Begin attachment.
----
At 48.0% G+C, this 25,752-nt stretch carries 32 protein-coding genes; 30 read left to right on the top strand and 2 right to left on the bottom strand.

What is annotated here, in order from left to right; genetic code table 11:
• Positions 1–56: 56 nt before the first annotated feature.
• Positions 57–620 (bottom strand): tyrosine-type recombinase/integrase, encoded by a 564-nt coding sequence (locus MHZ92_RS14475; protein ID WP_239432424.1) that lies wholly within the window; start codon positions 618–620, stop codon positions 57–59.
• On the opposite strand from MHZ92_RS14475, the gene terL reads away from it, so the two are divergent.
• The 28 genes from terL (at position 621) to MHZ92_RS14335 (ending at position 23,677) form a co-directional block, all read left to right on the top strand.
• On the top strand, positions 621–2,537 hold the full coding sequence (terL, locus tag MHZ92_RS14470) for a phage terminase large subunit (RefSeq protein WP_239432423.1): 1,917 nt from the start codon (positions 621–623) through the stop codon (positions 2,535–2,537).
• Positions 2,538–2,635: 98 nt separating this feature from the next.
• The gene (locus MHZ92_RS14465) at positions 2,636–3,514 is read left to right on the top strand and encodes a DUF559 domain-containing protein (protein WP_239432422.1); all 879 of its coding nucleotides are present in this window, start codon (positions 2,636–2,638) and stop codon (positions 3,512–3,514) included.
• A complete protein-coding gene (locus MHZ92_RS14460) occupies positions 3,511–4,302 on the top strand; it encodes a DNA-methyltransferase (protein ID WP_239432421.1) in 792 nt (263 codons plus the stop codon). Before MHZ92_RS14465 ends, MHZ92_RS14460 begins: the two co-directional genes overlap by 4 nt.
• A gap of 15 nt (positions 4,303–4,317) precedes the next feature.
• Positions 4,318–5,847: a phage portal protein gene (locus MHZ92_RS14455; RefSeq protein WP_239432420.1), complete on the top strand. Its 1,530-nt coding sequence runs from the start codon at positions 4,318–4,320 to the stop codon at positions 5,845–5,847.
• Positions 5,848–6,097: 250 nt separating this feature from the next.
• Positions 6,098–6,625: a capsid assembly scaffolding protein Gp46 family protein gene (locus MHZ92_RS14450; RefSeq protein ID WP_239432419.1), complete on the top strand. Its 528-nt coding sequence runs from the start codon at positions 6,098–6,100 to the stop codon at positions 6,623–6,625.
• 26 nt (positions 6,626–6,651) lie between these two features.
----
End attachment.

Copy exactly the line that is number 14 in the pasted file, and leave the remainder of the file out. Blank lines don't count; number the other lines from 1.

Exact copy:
• Positions 6,098–6,625: a capsid assembly scaffolding protein Gp46 family protein gene (locus MHZ92_RS14450; RefSeq protein ID WP_239432419.1), complete on the top strand. Its 528-nt coding sequence runs from the start codon at positions 6,098–6,100 to the stop codon at positions 6,623–6,625.